"We need to change a mindset. And that is more difficult than closing a pain clinic. Doctors have got to stop just wholesale handing out narcotics prescriptions like candy. People have got to stop relying on medicating themselves up all the time.
"For those of you who just think I am horrible because I have no sympathy for people with genuine pain, I can tell you, that doesn’t work with me. I have heard it all before. People with genuine pain, going to reputable physicians and following a complete pain management regimen, are legitimate and have my complete sympathy. But I believe there is way too much of that stuff out there and now that it has become Scioto County’s number one cash crop, it has gotten way out of hand.
"If and when there is a nice influx of industry in the area and we get some good paying jobs, there is one thing that will be an issue to deal with. Before any major corporation will hire anyone, they will need to pass a drug test, and I fear that will limit the workforce availability greatly."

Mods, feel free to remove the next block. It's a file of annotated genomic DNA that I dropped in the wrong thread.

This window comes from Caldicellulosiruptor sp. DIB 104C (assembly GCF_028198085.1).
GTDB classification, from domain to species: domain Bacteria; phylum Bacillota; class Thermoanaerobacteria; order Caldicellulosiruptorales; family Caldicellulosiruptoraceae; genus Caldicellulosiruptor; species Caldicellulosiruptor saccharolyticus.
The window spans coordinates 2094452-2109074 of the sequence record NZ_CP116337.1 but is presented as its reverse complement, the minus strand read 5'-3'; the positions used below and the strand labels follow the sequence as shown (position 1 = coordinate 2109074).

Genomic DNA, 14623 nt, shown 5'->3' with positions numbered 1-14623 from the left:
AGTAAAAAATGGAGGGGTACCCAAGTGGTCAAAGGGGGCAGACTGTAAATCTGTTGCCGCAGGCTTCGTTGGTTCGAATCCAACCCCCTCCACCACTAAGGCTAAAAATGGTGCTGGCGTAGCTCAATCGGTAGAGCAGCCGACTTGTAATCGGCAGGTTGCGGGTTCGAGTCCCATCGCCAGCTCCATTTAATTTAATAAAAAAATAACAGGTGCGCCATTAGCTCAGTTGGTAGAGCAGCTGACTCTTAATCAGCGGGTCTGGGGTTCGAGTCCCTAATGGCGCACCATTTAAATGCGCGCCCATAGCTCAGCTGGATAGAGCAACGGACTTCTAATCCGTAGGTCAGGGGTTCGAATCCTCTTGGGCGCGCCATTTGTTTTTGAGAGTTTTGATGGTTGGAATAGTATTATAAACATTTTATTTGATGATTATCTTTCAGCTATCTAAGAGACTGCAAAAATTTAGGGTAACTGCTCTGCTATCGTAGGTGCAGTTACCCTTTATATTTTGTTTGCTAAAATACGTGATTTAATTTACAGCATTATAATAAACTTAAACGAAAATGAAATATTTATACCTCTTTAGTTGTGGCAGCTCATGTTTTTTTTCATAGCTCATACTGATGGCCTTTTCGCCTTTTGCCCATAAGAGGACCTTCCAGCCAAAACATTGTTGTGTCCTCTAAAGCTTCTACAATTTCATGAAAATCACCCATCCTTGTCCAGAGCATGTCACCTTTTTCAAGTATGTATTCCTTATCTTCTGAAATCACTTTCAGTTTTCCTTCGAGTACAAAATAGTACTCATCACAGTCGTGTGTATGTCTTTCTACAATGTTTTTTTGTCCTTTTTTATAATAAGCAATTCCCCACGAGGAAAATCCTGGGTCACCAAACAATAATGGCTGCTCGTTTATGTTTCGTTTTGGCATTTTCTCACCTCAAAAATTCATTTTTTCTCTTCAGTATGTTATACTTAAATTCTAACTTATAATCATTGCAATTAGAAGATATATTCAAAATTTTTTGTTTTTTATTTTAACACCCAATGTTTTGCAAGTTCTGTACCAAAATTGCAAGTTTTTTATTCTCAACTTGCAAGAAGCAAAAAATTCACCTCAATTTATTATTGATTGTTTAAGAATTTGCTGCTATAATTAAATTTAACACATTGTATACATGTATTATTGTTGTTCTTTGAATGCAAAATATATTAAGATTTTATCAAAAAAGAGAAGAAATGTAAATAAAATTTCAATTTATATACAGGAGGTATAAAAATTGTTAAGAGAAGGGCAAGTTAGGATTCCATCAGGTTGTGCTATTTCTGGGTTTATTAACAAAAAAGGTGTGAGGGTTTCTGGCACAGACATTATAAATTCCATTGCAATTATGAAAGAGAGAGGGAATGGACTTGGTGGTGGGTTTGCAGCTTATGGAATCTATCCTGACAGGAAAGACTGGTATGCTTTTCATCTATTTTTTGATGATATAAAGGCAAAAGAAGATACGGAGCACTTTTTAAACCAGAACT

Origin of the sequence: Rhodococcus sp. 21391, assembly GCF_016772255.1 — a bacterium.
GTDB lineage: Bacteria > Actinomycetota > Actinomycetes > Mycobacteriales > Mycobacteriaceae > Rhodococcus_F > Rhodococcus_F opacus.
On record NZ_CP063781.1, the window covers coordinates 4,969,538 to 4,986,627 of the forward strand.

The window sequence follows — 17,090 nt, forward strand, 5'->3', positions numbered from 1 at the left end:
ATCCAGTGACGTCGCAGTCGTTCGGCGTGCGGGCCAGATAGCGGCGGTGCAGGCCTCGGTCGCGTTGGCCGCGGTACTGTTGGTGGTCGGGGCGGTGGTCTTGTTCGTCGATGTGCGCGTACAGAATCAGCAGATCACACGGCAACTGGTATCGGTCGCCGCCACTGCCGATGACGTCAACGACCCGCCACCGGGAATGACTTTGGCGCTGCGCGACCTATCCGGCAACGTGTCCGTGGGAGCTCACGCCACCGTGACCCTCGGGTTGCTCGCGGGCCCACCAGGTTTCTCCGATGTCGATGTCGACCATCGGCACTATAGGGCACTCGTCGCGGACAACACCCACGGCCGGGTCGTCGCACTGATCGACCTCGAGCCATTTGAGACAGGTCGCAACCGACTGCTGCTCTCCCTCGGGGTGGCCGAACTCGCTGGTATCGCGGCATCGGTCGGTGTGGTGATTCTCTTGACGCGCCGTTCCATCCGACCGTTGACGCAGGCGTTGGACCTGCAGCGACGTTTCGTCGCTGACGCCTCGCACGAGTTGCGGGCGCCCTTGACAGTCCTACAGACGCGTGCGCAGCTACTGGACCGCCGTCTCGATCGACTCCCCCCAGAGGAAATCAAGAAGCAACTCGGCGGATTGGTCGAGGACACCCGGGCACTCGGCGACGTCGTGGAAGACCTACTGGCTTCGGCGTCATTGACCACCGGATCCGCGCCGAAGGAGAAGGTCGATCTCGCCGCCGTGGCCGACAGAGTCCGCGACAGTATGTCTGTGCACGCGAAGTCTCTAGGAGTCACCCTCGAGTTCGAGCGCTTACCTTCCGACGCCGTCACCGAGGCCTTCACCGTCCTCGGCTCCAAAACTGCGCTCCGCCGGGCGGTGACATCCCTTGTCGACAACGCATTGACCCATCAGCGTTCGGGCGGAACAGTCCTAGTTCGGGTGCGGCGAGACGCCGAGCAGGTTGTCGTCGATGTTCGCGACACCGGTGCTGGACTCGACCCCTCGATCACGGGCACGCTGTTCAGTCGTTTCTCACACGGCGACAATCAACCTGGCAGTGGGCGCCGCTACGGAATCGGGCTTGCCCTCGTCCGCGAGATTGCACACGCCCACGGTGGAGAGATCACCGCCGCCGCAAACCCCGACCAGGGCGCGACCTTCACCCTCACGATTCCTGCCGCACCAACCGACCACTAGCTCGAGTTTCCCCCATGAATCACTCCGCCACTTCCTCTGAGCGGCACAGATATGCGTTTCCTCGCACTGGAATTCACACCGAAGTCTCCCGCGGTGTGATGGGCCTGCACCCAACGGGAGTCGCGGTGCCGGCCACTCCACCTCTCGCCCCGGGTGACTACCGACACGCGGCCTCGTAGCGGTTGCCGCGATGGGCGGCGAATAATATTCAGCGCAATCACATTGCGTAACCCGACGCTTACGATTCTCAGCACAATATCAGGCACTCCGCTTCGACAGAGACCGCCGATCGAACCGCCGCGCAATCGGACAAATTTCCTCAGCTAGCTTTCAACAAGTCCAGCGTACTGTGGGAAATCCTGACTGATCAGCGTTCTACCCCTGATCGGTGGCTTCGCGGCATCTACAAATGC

Mr. Lewis understands the reality of living in our area. Now, the sale and use of heroin, meth, and other prescription opiates threaten to destroy all of our accomplishments. We knew new drugs and new means of distribution would take the place of the old. Addicted people remain zombies to the disease; they do not stop taking drugs or become cured of their illness because their "drug of choice" becomes tougher to get. They adapt until they finally reach one of these ends -- incarceration, rehabilitation with life-long counseling, or death.
People still become hopelessly addicted while agencies struggle with how best to teach effective prevention strategies; how best to offer research-based, affordable intervention and treatment; and how best to change this drug-dependent mindset so prevalent in those living in our region.
Dedicated, active people who once religiously attended and supported our grass roots efforts have become too busy to further their commitments or too brainwashed by believing a few improvements have "fixed" our drug problem. Folks, the work is past the beginning changes, but the work is nowhere near finished." We need public action and public support.